We've always found this line of silver produced by Dominick & Haff to always be extraordinary. Quality of work and imagination in design come together to create these wonderful works of art.
This pair of covered vegetable servers in fantastic condition is quite a find.
Raised bodies have applied, splayed bases. The shaped bodies with indented corners exhibit an irregular honeycomb hand-hammered surface with a matte finish creating a lustrous sparkle to the surface. Various scenes of exotic flora and fauna decorate the bodies while bold organic root handles terminate at the dishes. A circular ring handle on the cover compliments this style.
The removable covers are shaped and fit beautifully onto the dishes. The handles are attached to the domed centers. In the four corners are beautifully executed scenes. Each share beautifully chased dragonflies decorated slightly differently on the wings.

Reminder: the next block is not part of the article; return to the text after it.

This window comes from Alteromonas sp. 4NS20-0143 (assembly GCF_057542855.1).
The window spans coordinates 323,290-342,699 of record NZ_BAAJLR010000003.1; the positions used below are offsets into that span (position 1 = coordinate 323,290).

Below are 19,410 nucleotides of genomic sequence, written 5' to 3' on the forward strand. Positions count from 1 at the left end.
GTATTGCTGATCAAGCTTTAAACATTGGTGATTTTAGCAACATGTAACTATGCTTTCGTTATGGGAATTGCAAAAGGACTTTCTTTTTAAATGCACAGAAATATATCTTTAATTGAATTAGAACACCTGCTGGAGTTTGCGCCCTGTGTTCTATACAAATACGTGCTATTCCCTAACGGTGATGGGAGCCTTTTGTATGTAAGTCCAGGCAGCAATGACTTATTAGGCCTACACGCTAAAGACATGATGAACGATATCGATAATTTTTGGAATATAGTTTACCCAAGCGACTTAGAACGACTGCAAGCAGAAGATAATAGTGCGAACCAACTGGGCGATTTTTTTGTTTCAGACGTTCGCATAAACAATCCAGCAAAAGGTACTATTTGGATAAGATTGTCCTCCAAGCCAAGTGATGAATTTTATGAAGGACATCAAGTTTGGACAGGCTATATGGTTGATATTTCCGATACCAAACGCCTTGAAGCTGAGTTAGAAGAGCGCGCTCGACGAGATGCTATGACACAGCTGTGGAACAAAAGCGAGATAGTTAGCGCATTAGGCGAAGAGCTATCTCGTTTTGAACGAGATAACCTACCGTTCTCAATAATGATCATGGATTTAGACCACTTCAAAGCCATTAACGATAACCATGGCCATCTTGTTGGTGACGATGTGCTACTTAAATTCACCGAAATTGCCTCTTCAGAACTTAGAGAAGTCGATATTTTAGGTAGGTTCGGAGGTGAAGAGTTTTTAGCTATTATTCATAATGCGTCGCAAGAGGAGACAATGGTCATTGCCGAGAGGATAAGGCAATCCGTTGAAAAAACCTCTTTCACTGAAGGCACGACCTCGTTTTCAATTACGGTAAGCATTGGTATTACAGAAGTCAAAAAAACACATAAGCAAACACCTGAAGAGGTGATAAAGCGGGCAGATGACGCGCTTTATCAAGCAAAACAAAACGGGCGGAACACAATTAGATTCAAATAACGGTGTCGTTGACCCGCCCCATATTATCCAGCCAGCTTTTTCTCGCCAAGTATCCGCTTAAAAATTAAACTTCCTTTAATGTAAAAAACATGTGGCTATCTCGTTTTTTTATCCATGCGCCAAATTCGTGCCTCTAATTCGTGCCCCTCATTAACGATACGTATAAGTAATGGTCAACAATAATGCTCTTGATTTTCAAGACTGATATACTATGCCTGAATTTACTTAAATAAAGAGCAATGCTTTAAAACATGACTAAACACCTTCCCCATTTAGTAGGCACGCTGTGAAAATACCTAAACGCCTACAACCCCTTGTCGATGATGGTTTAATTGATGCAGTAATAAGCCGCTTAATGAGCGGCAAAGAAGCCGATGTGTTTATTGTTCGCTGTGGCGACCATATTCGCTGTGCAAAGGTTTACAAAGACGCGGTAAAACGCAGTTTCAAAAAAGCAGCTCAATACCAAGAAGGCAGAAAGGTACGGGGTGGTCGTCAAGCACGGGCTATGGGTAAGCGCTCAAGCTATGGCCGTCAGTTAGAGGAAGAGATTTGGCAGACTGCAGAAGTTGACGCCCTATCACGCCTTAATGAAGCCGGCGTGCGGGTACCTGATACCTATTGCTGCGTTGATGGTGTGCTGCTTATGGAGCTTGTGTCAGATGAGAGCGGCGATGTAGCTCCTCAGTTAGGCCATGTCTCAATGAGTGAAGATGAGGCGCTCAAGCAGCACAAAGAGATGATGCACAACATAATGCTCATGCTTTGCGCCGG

One cover has a lovely moth, while the other has an intricate spider web, complete with spider. This is a great design element purposefully used to differentiate the two dishes when serving different foods.
The decorations to the bodies and covers are amazing works of art. Using special chasing tools, the silversmith is able to mold and fold the silver to create incredible three dimensional scenes against the hammered background. Detailed chasing provides stunning details.
The undersides to the dishes have amazing engravings of the monograms and are dated: 'B.S.B./ Nov. 19. 1881'.
These rare covered serving dishes are marked underneath by the famous Philadelphia retailer 'J.E. CALDWELL & Co' and 'STERLING/ 516', who had an important relationship with maker Dominick & Haff. The covers and bases are each numbered with either a '1' or '2' so you know which cover goes to which base. They measure 11 inches across the handles by 7 inches deep by 6 inches high to the top of the finials, weigh a combined 68.40 troy ounces and are in excellent antique condition with minor scratches and dings inside from use. The surface on the outside is very crisp.
For a soup tureen made in the same line which is now in the collection of the Metropolitan Museum of Art, see here